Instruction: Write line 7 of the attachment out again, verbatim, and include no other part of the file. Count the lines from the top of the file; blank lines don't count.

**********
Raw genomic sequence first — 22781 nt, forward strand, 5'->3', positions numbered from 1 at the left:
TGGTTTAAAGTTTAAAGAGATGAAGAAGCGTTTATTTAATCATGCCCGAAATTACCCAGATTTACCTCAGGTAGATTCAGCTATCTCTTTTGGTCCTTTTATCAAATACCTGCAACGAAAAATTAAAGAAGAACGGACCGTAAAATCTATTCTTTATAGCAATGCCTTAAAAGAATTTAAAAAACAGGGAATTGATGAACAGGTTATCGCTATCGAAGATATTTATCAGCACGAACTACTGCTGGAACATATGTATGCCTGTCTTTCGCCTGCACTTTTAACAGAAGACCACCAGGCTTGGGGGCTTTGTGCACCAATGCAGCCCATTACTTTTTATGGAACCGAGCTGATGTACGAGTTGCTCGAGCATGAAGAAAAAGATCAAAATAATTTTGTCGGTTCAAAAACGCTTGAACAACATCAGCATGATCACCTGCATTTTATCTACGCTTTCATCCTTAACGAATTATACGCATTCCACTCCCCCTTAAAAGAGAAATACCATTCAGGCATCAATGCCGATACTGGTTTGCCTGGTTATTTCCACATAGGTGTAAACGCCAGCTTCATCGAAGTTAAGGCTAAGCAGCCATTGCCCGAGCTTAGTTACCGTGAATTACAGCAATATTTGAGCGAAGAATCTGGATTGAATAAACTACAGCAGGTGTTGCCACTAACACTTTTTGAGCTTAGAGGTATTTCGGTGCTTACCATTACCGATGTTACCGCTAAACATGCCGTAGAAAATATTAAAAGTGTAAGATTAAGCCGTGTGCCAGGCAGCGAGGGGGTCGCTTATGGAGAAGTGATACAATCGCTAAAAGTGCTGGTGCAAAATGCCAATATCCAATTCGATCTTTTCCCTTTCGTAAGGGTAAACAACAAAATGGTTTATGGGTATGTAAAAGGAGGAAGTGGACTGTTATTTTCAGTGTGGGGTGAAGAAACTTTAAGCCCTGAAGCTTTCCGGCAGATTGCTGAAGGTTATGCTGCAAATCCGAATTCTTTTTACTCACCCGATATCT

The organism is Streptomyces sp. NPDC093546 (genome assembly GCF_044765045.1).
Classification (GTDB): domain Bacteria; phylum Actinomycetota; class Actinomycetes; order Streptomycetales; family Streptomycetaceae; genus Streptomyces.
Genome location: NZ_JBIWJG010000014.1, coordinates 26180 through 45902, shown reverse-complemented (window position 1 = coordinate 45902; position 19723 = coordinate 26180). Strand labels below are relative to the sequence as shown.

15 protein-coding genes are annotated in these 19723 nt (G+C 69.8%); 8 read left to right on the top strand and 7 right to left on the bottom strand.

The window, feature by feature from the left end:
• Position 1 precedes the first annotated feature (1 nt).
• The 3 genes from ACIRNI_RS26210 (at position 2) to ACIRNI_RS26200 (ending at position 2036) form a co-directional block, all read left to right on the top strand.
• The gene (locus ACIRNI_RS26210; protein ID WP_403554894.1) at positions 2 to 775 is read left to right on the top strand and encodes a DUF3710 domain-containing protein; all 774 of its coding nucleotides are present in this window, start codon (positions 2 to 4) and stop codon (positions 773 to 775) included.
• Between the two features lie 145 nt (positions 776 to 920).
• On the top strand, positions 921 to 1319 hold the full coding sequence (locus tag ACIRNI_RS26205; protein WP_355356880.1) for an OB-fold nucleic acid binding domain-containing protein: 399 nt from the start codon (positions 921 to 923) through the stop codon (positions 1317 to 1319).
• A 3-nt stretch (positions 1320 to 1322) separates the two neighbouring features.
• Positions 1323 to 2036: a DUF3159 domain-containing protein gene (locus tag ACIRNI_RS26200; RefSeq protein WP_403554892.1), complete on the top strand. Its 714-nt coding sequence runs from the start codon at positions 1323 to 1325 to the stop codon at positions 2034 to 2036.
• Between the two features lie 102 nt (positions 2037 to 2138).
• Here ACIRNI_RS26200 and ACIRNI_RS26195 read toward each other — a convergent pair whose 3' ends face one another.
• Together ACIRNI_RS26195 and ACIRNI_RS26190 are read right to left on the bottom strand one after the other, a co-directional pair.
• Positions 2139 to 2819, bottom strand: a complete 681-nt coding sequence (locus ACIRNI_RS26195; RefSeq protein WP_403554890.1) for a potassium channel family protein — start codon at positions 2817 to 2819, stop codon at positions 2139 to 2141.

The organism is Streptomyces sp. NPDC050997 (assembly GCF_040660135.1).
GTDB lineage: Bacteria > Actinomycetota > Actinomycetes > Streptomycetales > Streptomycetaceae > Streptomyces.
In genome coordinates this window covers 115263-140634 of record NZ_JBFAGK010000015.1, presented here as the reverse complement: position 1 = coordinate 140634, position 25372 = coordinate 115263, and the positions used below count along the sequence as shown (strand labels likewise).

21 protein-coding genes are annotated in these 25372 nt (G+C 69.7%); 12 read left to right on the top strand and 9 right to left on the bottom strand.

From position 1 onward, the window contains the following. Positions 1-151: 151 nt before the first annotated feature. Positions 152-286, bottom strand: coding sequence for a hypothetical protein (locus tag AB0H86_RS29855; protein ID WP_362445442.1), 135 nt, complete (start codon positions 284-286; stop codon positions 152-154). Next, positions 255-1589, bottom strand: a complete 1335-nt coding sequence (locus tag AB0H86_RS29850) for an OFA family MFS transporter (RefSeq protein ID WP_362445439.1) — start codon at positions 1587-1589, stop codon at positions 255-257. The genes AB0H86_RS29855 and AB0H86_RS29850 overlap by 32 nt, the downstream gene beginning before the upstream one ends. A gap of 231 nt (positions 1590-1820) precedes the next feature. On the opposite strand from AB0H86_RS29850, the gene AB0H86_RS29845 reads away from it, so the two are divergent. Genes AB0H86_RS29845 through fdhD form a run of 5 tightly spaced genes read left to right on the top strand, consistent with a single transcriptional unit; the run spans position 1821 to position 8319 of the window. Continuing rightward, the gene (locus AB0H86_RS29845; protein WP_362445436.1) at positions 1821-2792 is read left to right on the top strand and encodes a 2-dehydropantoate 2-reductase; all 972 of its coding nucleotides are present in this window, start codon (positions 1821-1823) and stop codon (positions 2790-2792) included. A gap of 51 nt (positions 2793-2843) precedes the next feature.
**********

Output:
The window, feature by feature from the left end: